The ultra-low rate environment fostered by Europe’s central bank, the ECB, has made it ever more difficult for European banks to make money. The ability of banks to create profitability is primarily based on the interest rate environment, as they lend at higher rates than what they’ve borrowed at.
Some of Europe’s largest and most prominent banks are German, part of the single largest and most influential economy throughout Europe. A combination of low rates, dismal economic growth, the effects of Brexit, and recent penalties imposed by the U.S. Justice Department has levied a tremendous strain on the German and European bank sectors.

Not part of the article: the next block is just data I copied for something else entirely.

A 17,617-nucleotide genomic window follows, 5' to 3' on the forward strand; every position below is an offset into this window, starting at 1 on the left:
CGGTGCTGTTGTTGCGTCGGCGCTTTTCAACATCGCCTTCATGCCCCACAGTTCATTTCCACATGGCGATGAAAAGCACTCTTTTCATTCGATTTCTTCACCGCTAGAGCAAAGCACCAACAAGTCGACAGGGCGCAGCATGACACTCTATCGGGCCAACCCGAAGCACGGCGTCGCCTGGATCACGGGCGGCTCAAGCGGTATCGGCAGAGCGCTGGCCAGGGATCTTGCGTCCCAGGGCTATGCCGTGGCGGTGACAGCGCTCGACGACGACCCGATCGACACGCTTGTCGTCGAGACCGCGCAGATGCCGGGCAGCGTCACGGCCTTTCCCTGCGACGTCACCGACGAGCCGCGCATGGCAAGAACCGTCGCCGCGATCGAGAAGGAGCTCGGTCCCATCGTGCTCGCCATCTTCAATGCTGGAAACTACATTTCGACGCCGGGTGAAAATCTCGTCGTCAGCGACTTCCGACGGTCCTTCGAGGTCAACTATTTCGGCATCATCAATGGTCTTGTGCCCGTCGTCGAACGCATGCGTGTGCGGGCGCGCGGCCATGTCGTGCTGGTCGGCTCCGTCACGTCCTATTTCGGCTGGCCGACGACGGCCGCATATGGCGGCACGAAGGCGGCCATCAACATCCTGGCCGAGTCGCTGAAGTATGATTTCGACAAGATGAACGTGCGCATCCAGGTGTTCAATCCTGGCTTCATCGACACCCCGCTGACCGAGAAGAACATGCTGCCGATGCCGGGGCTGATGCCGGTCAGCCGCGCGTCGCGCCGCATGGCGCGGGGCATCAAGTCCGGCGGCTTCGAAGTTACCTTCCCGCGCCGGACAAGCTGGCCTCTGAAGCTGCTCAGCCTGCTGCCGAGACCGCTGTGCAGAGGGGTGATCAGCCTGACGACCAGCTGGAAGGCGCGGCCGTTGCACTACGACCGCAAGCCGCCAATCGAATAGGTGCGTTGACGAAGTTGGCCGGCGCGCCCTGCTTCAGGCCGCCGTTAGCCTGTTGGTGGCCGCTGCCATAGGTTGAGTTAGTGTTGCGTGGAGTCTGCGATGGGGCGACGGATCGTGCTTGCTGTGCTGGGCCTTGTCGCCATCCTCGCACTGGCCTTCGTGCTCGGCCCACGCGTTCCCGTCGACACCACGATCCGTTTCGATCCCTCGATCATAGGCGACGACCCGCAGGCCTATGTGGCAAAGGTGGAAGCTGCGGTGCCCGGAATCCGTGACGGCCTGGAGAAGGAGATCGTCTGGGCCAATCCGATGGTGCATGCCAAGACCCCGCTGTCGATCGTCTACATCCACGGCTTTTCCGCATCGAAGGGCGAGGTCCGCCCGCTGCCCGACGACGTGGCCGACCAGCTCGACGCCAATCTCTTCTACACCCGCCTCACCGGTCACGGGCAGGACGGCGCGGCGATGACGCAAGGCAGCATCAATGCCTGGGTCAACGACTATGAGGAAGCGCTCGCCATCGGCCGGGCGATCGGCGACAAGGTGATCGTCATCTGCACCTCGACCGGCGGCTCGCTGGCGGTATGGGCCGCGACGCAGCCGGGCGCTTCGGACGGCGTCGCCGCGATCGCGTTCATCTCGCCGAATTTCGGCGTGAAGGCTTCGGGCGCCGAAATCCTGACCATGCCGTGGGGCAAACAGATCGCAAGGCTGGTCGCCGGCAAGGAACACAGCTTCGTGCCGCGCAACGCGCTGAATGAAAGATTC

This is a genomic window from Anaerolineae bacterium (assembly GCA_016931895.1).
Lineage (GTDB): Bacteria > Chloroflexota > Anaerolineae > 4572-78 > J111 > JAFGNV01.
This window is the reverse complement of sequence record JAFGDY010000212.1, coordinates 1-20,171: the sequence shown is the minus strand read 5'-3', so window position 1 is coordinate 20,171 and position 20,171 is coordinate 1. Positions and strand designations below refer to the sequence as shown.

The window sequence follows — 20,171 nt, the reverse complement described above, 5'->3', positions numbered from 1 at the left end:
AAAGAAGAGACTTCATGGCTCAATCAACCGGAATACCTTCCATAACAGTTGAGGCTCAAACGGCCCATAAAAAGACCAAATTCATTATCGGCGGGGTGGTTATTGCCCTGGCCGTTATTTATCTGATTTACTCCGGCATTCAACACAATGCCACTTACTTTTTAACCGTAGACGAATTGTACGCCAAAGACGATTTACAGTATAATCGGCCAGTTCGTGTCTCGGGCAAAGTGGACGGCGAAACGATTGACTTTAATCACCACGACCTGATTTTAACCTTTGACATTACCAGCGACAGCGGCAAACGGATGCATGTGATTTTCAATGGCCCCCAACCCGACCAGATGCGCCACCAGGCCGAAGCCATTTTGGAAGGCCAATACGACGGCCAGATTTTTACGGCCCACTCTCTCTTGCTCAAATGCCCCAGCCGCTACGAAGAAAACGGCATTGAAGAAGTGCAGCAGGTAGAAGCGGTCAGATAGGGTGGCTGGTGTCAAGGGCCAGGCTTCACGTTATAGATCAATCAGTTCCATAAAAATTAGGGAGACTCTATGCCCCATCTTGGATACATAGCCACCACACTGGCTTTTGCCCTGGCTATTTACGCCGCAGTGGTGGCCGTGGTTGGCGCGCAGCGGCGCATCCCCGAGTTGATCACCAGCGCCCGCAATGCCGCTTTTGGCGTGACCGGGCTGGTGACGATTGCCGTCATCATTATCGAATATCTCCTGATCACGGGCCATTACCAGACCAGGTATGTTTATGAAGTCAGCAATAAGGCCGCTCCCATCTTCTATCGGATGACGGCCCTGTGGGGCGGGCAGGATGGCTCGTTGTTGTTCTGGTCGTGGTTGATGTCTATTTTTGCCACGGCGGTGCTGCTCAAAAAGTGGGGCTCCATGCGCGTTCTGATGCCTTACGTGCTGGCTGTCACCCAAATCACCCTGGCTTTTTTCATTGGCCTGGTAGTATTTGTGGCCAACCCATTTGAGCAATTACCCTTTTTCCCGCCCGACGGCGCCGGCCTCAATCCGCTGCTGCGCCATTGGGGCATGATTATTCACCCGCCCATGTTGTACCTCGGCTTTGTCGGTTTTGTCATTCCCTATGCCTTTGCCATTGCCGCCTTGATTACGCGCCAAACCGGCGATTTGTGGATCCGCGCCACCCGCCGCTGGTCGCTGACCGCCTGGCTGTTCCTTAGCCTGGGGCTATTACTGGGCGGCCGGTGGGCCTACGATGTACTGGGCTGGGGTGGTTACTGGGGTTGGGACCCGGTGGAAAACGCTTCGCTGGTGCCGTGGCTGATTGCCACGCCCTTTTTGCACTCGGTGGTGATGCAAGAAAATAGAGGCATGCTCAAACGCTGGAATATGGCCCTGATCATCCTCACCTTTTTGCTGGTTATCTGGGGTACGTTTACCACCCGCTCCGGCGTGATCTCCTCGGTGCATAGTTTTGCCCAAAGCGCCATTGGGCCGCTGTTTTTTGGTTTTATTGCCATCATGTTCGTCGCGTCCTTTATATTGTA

Politics are also playing a critical part in how a banking crisis might evolve or be entirely missed. The Chancellor of Germany, Angela Merkel, vowed not to use German tax funds to help bail out banks and now with a reelection on the horizon, it is almost certain that any government bail out or assistance of any type will most likely not occur. German policy makers have been known for believing that the banks in the southern regions such as Italy and Greece should not be bailed out or rescued by their native country.
Sources: ECB, Eurostat